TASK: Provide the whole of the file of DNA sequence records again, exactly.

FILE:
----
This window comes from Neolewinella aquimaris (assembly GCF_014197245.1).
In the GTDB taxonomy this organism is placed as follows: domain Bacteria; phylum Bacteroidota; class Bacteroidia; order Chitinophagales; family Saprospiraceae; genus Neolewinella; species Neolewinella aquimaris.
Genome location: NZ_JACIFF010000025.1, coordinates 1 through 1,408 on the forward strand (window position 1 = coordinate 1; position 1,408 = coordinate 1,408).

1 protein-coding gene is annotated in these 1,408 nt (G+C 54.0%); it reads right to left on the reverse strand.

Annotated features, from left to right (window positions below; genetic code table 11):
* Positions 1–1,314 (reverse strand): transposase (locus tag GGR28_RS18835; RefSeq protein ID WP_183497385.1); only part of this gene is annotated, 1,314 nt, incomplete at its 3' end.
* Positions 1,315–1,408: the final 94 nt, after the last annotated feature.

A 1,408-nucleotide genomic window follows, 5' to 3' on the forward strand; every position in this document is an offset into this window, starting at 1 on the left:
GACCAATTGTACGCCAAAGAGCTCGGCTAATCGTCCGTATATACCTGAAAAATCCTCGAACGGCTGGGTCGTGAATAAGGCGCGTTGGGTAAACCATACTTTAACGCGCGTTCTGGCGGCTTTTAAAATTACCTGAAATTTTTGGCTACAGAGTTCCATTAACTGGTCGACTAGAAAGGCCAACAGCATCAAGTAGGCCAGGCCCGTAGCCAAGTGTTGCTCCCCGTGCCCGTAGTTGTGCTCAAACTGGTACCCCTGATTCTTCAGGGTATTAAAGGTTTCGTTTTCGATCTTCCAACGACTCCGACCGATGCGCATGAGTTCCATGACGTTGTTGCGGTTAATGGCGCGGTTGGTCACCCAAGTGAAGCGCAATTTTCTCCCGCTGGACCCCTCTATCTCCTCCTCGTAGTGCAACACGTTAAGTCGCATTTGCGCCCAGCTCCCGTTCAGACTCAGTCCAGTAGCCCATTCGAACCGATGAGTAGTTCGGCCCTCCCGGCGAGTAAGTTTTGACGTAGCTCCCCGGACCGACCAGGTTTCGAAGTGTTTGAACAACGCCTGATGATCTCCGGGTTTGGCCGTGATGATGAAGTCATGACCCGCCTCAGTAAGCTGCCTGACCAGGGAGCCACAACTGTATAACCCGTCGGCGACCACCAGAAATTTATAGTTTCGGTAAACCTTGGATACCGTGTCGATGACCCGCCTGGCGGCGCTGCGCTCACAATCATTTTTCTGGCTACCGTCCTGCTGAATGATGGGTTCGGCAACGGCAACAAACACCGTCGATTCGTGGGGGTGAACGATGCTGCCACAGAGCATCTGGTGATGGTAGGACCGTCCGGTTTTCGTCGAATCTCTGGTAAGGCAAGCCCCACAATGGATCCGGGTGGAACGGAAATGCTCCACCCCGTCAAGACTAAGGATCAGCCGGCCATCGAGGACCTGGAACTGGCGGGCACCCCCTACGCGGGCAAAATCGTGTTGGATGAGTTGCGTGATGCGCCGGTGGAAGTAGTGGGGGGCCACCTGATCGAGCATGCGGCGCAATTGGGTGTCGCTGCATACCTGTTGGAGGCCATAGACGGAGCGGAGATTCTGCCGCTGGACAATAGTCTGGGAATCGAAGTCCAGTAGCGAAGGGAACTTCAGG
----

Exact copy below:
This window comes from Neolewinella aquimaris (assembly GCF_014197245.1).
In the GTDB taxonomy this organism is placed as follows: domain Bacteria; phylum Bacteroidota; class Bacteroidia; order Chitinophagales; family Saprospiraceae; genus Neolewinella; species Neolewinella aquimaris.
Genome location: NZ_JACIFF010000025.1, coordinates 1 through 1,408 on the forward strand (window position 1 = coordinate 1; position 1,408 = coordinate 1,408).

1 protein-coding gene is annotated in these 1,408 nt (G+C 54.0%); it reads right to left on the reverse strand.

Annotated features, from left to right (window positions below; genetic code table 11):
* Positions 1–1,314 (reverse strand): transposase (locus tag GGR28_RS18835; RefSeq protein ID WP_183497385.1); only part of this gene is annotated, 1,314 nt, incomplete at its 3' end.
* Positions 1,315–1,408: the final 94 nt, after the last annotated feature.

A 1,408-nucleotide genomic window follows, 5' to 3' on the forward strand; every position in this document is an offset into this window, starting at 1 on the left:
GACCAATTGTACGCCAAAGAGCTCGGCTAATCGTCCGTATATACCTGAAAAATCCTCGAACGGCTGGGTCGTGAATAAGGCGCGTTGGGTAAACCATACTTTAACGCGCGTTCTGGCGGCTTTTAAAATTACCTGAAATTTTTGGCTACAGAGTTCCATTAACTGGTCGACTAGAAAGGCCAACAGCATCAAGTAGGCCAGGCCCGTAGCCAAGTGTTGCTCCCCGTGCCCGTAGTTGTGCTCAAACTGGTACCCCTGATTCTTCAGGGTATTAAAGGTTTCGTTTTCGATCTTCCAACGACTCCGACCGATGCGCATGAGTTCCATGACGTTGTTGCGGTTAATGGCGCGGTTGGTCACCCAAGTGAAGCGCAATTTTCTCCCGCTGGACCCCTCTATCTCCTCCTCGTAGTGCAACACGTTAAGTCGCATTTGCGCCCAGCTCCCGTTCAGACTCAGTCCAGTAGCCCATTCGAACCGATGAGTAGTTCGGCCCTCCCGGCGAGTAAGTTTTGACGTAGCTCCCCGGACCGACCAGGTTTCGAAGTGTTTGAACAACGCCTGATGATCTCCGGGTTTGGCCGTGATGATGAAGTCATGACCCGCCTCAGTAAGCTGCCTGACCAGGGAGCCACAACTGTATAACCCGTCGGCGACCACCAGAAATTTATAGTTTCGGTAAACCTTGGATACCGTGTCGATGACCCGCCTGGCGGCGCTGCGCTCACAATCATTTTTCTGGCTACCGTCCTGCTGAATGATGGGTTCGGCAACGGCAACAAACACCGTCGATTCGTGGGGGTGAACGATGCTGCCACAGAGCATCTGGTGATGGTAGGACCGTCCGGTTTTCGTCGAATCTCTGGTAAGGCAAGCCCCACAATGGATCCGGGTGGAACGGAAATGCTCCACCCCGTCAAGACTAAGGATCAGCCGGCCATCGAGGACCTGGAACTGGCGGGCACCCCCTACGCGGGCAAAATCGTGTTGGATGAGTTGCGTGATGCGCCGGTGGAAGTAGTGGGGGGCCACCTGATCGAGCATGCGGCGCAATTGGGTGTCGCTGCATACCTGTTGGAGGCCATAGACGGAGCGGAGATTCTGCCGCTGGACAATAGTCTGGGAATCGAAGTCCAGTAGCGAAGGGAACTTCAGG